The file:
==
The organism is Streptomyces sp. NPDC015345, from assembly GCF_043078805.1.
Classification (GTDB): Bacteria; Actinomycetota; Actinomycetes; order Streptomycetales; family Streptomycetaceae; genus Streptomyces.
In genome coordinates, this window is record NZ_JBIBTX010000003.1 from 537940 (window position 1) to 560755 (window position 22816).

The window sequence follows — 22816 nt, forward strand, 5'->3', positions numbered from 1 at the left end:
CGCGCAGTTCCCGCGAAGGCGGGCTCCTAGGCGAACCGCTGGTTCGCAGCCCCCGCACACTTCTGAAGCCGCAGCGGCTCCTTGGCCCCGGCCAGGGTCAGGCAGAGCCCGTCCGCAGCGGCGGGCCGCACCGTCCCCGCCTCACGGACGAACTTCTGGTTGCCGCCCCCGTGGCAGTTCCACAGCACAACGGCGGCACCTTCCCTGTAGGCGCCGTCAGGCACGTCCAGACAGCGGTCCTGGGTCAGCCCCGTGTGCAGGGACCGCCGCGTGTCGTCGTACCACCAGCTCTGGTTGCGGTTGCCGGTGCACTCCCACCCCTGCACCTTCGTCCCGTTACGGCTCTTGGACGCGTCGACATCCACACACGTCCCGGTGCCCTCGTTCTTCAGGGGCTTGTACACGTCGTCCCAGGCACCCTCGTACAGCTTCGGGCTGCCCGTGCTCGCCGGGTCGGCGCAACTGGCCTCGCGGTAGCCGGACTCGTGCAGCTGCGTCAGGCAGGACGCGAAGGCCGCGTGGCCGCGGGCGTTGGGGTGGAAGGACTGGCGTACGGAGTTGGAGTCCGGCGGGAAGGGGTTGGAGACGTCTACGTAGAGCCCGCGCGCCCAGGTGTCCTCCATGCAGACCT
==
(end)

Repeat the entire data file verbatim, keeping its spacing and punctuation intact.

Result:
The organism is Streptomyces sp. NPDC015345, from assembly GCF_043078805.1.
Classification (GTDB): Bacteria; Actinomycetota; Actinomycetes; order Streptomycetales; family Streptomycetaceae; genus Streptomyces.
In genome coordinates, this window is record NZ_JBIBTX010000003.1 from 537940 (window position 1) to 560755 (window position 22816).

The window sequence follows — 22816 nt, forward strand, 5'->3', positions numbered from 1 at the left end:
CGCGCAGTTCCCGCGAAGGCGGGCTCCTAGGCGAACCGCTGGTTCGCAGCCCCCGCACACTTCTGAAGCCGCAGCGGCTCCTTGGCCCCGGCCAGGGTCAGGCAGAGCCCGTCCGCAGCGGCGGGCCGCACCGTCCCCGCCTCACGGACGAACTTCTGGTTGCCGCCCCCGTGGCAGTTCCACAGCACAACGGCGGCACCTTCCCTGTAGGCGCCGTCAGGCACGTCCAGACAGCGGTCCTGGGTCAGCCCCGTGTGCAGGGACCGCCGCGTGTCGTCGTACCACCAGCTCTGGTTGCGGTTGCCGGTGCACTCCCACCCCTGCACCTTCGTCCCGTTACGGCTCTTGGACGCGTCGACATCCACACACGTCCCGGTGCCCTCGTTCTTCAGGGGCTTGTACACGTCGTCCCAGGCACCCTCGTACAGCTTCGGGCTGCCCGTGCTCGCCGGGTCGGCGCAACTGGCCTCGCGGTAGCCGGACTCGTGCAGCTGCGTCAGGCAGGACGCGAAGGCCGCGTGGCCGCGGGCGTTGGGGTGGAAGGACTGGCGTACGGAGTTGGAGTCCGGCGGGAAGGGGTTGGAGACGTCTACGTAGAGCCCGCGCGCCCAGGTGTCCTCCATGCAGACCT